Sommerleigh Pollonais, Horror Head Writer
Plot: A woman travels home with her two kids for her sister’s wedding but finds herself defending her family against homicidal pensioners.
Warning: Medium Spoilers Ahead
Review: Fear might be subjective but there are things in this world that everyone can agree scare/scared us at one time or another and one of those universal fears is the fear of aging.
Old People may not be the first movie to address this; most recently 2020’s Relic took on the topic while also exploring themes like dementia and of course we had whatever M. Night Shyamalan’s Old was supposed to be. This time around writer and director Andy Fetscher (The Depraved) tackles the frustration, fear and ultimately the rage felt by the elderly among us who have been shuttered away in retirement homes.
Adding a vague supernatural take to the proceedings, we see a woman Ella (Melika Foroutan) who, along with her two children Laura and Noah, are on their way to celebrate the nuptials of Ella’s sister Sanna. Prior to this we have a scene where a nurse visits an old man at his home to check on him only to be brutally bludgeoned to death by him with his oxygen tank. Presently, Ella and her kids head to her father’s retirement home where her ex-husband Lucas’ current girlfriend Kim works. During the visit Ella notes the terrible conditions of the home, seeing its elderly tenants looking haggard and, in some cases, dazed. She sees a woman tied to a bed and is told by Kim they don’t have the resources to watch them, and this is the only way to keep them wandering off from the facility.
When Ella greets her father, she’s dismayed to see how unhappy and lonely he looks, promising to visit him more often but as the wedding progresses and the evening wears on the elderly patients are triggered by the harsh treatment of an orderly. And after he roughly manhandles one of them, chaos erupts with the seniors (led by the same old man shown in the opening scene) start killing the nurses, taking over the facility and soon enough taking their rage out on any of the unlucky townsfolk they can find.
This German film co-produced by Netflix does an admirable job of making these zombie-like old people genuinely terrifying. Fetscher does a fine job of setting things up by having the audience spend just enough time with the lead characters to connect with them, while also wasting no time in getting into the very visceral horror of it all. Gerhard Bos as The Old Man who leads the others like him into this bloody retribution against those who have “forgotten” about them, manages to evoke genuine fear as he may be old, but his physical appearance and movement denotes anything but a man of his age. The brutality here may surprise a lot of people (myself included) and leaves zero doubt that this is indeed meant to be a horror movie. At the same time Fetscher has a lot to say about how society discards its elderly, forgetting these are real people with the same emotions as anyone else and how that fury can build over time and inevitably overflow into something nightmarish.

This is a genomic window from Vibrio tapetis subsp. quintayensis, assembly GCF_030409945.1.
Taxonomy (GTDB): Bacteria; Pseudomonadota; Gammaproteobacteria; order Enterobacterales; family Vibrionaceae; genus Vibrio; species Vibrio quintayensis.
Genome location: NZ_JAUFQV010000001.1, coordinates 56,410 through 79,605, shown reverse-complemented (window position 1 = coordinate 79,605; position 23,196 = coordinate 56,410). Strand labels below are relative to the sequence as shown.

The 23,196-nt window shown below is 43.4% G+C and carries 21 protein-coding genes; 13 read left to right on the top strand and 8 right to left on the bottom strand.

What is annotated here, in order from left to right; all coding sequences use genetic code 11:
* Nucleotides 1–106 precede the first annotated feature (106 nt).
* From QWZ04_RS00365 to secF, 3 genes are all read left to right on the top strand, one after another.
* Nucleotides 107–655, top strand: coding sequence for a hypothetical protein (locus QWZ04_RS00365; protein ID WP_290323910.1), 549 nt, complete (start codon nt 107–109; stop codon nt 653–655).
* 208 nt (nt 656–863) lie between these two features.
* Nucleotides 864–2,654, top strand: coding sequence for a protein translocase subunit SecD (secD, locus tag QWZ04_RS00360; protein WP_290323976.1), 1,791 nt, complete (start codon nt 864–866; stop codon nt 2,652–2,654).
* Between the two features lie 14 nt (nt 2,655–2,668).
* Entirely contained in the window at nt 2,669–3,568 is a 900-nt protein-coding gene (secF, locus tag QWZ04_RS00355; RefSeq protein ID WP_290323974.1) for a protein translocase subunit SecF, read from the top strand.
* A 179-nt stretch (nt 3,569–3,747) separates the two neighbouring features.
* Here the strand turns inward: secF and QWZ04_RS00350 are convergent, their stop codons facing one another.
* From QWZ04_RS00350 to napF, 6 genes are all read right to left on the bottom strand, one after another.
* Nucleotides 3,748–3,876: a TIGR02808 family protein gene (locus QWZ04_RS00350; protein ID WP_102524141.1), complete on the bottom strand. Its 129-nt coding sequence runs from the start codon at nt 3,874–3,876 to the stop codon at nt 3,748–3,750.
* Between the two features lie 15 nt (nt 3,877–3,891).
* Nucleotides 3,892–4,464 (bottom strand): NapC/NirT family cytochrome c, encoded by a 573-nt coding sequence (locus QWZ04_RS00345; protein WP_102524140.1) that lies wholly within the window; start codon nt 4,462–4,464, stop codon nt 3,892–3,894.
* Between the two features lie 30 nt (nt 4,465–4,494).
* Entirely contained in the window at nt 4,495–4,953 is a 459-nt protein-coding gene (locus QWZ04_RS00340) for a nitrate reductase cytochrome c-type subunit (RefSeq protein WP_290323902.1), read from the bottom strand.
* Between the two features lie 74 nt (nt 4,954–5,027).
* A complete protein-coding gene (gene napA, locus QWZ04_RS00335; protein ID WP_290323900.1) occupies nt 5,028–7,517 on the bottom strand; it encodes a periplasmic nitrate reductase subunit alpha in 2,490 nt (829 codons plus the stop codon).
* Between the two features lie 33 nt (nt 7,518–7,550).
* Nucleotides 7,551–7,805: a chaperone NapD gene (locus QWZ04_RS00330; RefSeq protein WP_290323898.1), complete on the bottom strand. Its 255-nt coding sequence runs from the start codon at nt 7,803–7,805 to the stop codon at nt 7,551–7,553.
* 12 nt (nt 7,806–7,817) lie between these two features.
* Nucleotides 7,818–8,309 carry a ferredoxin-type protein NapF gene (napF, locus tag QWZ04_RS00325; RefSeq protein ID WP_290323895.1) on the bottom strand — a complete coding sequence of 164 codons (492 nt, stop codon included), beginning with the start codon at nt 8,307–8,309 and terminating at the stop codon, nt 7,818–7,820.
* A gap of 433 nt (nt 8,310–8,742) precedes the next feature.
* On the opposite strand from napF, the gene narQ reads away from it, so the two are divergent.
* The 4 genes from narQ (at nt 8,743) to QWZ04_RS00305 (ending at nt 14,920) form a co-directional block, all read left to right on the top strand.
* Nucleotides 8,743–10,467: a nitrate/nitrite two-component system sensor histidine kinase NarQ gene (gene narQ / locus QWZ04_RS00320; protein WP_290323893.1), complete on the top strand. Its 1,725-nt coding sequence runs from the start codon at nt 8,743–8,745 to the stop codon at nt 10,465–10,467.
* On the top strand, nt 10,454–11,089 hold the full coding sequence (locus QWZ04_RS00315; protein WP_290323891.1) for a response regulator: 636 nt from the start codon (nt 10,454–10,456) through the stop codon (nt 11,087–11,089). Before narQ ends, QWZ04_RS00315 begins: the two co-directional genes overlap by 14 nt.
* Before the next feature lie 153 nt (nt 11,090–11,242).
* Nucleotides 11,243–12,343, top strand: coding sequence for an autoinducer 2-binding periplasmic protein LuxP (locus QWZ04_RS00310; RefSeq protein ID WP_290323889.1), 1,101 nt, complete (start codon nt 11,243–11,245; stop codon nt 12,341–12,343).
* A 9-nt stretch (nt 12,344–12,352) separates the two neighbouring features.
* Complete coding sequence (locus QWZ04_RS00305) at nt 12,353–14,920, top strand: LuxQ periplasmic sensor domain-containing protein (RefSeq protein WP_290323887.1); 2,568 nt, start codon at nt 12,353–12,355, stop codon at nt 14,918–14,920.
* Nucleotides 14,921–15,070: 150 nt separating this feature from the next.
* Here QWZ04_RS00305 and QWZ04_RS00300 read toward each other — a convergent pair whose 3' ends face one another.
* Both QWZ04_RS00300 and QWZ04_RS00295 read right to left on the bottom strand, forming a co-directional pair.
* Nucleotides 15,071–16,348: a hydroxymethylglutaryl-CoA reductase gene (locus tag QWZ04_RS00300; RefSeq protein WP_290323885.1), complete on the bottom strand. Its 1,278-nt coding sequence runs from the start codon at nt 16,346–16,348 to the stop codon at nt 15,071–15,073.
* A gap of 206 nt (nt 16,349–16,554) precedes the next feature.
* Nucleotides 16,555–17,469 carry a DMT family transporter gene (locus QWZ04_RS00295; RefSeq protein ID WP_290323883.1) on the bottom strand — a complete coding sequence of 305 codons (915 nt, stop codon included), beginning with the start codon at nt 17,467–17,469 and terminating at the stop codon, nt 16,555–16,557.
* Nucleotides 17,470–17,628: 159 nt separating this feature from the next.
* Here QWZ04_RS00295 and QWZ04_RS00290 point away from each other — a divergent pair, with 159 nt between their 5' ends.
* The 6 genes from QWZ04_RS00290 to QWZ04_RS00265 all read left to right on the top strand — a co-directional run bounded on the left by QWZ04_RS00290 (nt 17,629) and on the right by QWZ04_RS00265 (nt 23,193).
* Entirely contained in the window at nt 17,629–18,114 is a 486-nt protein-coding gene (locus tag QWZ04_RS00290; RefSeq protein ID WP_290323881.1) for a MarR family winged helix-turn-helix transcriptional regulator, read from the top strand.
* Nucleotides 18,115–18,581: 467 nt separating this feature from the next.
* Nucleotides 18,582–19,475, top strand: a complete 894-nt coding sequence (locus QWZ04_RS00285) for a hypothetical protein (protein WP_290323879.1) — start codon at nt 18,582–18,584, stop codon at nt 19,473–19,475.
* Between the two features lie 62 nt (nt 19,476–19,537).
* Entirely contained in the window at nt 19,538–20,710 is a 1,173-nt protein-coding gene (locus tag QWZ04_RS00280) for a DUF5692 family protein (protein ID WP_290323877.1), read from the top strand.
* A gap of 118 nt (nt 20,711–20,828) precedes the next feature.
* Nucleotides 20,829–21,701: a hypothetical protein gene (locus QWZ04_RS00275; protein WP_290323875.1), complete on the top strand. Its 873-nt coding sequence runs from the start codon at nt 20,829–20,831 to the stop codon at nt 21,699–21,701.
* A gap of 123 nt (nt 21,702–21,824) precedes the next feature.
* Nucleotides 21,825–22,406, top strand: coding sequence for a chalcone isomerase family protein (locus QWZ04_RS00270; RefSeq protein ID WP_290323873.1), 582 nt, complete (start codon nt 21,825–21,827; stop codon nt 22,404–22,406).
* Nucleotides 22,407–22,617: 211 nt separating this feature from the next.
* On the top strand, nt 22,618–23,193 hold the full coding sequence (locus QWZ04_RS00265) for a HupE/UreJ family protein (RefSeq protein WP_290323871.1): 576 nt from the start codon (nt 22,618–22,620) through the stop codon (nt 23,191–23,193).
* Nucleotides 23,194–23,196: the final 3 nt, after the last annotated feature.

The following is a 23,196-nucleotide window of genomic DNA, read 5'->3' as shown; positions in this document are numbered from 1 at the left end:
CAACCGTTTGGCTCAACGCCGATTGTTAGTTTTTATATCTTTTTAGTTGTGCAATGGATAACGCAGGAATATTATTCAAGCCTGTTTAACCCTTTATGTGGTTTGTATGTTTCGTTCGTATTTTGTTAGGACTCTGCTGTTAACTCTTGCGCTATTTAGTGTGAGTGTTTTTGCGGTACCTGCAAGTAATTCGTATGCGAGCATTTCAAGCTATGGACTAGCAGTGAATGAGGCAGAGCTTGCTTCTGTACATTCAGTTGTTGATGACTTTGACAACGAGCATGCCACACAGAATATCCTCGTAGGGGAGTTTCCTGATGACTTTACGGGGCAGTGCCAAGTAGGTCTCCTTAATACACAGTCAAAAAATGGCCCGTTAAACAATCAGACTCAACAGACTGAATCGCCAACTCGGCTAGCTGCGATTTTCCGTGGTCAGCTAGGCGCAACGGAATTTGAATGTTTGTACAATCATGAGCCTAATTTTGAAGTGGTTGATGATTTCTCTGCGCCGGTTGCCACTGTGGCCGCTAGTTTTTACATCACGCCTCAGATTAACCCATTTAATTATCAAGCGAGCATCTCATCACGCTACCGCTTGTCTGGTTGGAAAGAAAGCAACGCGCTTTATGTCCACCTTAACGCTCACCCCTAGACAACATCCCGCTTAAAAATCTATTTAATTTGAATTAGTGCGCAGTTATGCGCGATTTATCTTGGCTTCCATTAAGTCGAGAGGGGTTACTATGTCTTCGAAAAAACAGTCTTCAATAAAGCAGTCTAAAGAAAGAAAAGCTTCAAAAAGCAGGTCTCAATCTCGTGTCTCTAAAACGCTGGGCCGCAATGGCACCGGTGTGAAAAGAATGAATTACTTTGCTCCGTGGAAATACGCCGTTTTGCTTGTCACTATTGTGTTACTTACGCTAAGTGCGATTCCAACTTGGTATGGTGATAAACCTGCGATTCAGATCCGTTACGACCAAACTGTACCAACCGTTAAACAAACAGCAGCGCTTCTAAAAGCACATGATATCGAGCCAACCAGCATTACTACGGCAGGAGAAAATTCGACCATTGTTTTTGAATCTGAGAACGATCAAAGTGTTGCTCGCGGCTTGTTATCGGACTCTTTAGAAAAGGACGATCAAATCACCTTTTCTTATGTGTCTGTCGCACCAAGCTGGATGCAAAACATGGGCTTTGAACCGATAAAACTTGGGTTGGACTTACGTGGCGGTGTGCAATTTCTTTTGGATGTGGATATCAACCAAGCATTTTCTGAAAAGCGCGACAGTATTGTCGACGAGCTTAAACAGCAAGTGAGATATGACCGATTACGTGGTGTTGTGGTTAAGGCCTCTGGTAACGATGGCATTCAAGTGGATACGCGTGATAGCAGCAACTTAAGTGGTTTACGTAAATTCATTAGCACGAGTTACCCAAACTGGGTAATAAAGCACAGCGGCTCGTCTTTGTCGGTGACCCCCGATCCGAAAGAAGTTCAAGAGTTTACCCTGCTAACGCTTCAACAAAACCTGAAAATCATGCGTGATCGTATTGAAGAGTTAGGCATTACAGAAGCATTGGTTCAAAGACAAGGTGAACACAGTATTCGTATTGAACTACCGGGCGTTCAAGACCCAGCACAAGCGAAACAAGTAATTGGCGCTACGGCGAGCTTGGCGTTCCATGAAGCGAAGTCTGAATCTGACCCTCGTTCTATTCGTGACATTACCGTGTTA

As to the supernatural side of things here, the movie does open with narration about an old belief about how an avenging spirit was thought to inhabit old people and drive them to a blinding rage, but the story itself doesn’t expand on this and honestly, it didn’t need to. Although it’s not the first movie to tackle these themes (The Visit is also a solid example) it does so in an impressive way and more significantly delivers a fresh take the fear of getting old in a way that should delight all genre fans.
Score: 7 out of 10
And you can check out more great old people-related horror content below:
Sommerleigh of the House Pollonais. First of Her Name. Sushi Lover, Queen of Horror Movies, Comic Books and Binge Watching Netflix. Mother of two beautiful black cats named Vader and Kylo. I think eating Popcorn at the movies should be mandatory, PS4 makes the best games ever, and I’ll be talking about movies until the zombie apocalypse comes.
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